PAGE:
Solcara to Short Change Money Launderers in Guernsey

Thursday 22 July 2004 15:40 CET | News

Criminals, terrorists and fraudsters seeking to operate illegal financing through the Island of Guernsey will find their activities severely restricted through the application of a cutting edge anti-money laundering system. The system, being developed for the Guernsey Financial Intelligence Service by Solcara, the UK-based information management software and solutions company, cements Guernsey’s reputation as a world leader in the fight against money launderers.

As a leading financial centre, Guernsey was recently commended in a report published by the International Monetary Fund (IMF) for its stringent financial regulation and law enforcement standards. The report went on to commend the island for its framework for anti-money laundering and its activities in combating the financing of terrorism. The new anti-money laundering system being developed by Solcara is a key component in Guernsey’s strategy to combat the activities of terrorists, drug smugglers and other criminals. The new anti-money laundering solution will be built upon Solcara Information Manager (SIM) technology. Information on suspect transactions will be interrogated through the Solcara system and every aspect of the transaction will be exposed, from the use of language in the original documentation through to comparisons with previous transactions from the same source, including intelligence gleaned from worldwide databases on the company, product or individual. The solution will automatically interface with a number of closed secure systems as well as certain commercial subscription services and other open sources of information. In addition, the new system will provide Guernsey Financial Intelligence Service with the ability to apply linguistic analysis to documents, enabling users to more efficiently identify recurring terms that could indicate criminal activity. Legislation worldwide (including the Patriot Act in the USA) is becoming increasingly tougher and in the UK, the Criminal Justice Act 1988, the Drug Trafficking Act 1994 and the Terrorism Act 2000 require financial service organisations, law firms, estate agents and even motor dealers to compile suspicious transaction reports on suspect financial transactions. The number of suspicious transaction reports handled by Guernsey Financial Intelligence Service has increased significantly and the new system will assist officers in handling this increase in workload by digitising and automating the analysis process.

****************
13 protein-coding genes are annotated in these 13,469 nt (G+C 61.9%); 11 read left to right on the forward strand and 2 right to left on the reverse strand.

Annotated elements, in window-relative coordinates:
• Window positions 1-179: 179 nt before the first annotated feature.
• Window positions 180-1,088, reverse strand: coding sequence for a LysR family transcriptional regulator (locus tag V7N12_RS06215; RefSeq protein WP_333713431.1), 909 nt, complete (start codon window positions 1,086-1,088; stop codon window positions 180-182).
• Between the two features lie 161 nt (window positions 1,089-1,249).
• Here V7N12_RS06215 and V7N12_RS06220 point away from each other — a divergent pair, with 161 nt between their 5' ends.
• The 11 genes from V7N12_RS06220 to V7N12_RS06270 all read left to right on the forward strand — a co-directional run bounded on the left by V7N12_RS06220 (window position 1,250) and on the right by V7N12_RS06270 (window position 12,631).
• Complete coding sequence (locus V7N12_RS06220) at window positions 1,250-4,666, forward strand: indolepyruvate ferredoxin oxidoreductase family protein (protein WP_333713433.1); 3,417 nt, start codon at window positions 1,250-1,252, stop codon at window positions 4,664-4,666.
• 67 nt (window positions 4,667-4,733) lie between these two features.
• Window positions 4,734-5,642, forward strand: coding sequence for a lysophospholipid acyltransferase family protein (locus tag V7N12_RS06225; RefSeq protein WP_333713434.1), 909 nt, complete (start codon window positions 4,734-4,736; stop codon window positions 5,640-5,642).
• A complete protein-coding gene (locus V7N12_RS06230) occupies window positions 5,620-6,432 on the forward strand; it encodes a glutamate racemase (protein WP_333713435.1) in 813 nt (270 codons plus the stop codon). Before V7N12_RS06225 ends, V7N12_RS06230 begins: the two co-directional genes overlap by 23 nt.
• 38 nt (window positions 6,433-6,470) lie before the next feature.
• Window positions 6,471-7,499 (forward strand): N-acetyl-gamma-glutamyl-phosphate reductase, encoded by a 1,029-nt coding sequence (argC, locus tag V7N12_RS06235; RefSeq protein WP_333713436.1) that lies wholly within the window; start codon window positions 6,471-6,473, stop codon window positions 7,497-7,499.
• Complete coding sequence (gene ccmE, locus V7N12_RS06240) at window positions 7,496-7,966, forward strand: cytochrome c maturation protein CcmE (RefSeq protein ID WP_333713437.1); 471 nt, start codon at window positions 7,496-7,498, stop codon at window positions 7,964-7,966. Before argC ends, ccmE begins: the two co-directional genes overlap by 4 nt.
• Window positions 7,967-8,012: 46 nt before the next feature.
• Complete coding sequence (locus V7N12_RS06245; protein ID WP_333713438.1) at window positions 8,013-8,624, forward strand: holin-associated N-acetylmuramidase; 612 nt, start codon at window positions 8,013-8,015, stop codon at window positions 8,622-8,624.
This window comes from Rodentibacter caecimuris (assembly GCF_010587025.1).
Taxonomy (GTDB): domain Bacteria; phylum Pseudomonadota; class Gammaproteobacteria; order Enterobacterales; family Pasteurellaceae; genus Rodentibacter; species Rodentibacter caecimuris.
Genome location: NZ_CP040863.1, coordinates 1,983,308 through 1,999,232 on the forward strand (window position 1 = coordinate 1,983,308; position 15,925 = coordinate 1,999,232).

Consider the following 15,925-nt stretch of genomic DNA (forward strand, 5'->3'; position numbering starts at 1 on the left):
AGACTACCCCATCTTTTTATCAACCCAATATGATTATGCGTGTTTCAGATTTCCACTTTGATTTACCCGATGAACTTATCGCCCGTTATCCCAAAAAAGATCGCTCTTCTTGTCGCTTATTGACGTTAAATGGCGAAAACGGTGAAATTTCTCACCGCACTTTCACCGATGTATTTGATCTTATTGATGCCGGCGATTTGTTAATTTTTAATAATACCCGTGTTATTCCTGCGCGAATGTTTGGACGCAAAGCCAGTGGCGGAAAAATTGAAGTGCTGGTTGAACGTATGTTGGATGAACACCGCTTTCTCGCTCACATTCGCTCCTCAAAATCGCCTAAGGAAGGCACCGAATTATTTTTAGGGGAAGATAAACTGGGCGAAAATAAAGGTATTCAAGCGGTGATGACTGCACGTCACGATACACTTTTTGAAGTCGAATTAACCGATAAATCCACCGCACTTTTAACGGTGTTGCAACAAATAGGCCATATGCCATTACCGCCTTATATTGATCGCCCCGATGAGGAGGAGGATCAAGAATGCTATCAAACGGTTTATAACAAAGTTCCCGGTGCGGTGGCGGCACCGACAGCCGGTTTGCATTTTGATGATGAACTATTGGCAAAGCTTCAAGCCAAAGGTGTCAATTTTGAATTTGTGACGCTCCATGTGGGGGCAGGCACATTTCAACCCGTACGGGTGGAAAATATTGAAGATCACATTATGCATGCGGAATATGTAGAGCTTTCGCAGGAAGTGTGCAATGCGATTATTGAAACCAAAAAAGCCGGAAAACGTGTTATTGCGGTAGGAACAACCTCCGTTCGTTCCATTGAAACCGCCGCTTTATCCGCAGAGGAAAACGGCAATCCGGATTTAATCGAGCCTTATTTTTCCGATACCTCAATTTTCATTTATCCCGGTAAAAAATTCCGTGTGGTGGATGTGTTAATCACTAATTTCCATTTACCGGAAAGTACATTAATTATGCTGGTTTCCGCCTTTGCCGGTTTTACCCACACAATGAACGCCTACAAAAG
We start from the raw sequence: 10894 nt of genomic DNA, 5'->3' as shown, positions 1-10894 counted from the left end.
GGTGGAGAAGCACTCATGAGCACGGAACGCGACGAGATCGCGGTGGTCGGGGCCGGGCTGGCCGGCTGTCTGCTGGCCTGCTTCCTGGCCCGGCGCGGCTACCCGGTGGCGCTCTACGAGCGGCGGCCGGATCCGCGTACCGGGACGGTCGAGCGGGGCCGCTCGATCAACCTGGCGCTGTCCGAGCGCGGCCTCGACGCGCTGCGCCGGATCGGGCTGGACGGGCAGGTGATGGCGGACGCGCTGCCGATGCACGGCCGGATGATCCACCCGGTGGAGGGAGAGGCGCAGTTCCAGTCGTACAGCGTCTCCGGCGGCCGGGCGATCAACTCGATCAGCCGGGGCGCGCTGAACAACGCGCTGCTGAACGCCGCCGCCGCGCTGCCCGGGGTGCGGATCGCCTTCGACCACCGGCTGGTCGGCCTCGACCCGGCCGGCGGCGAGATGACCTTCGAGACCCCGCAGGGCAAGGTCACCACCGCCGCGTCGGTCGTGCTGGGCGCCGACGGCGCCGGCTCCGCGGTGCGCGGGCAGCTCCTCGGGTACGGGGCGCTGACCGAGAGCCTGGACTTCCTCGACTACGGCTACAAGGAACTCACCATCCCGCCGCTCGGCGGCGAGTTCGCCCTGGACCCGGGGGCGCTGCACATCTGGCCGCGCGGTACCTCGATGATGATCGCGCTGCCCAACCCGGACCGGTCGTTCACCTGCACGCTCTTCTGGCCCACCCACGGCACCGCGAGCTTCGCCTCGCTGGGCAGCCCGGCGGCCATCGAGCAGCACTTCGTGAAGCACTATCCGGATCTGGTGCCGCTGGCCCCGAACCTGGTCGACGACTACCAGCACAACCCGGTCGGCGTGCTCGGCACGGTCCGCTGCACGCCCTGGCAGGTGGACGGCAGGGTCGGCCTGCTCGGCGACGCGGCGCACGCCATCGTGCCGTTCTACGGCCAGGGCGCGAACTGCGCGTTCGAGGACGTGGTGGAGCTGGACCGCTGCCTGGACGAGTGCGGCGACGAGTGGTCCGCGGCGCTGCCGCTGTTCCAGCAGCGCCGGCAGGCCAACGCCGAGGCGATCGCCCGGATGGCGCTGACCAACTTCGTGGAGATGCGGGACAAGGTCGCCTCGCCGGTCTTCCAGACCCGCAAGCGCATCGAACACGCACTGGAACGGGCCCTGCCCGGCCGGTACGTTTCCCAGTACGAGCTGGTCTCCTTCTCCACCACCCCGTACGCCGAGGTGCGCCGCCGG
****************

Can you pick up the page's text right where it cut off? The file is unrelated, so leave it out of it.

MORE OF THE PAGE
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Categories: Payments & Commerce | Payments General
Countries: World
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Payments & Commerce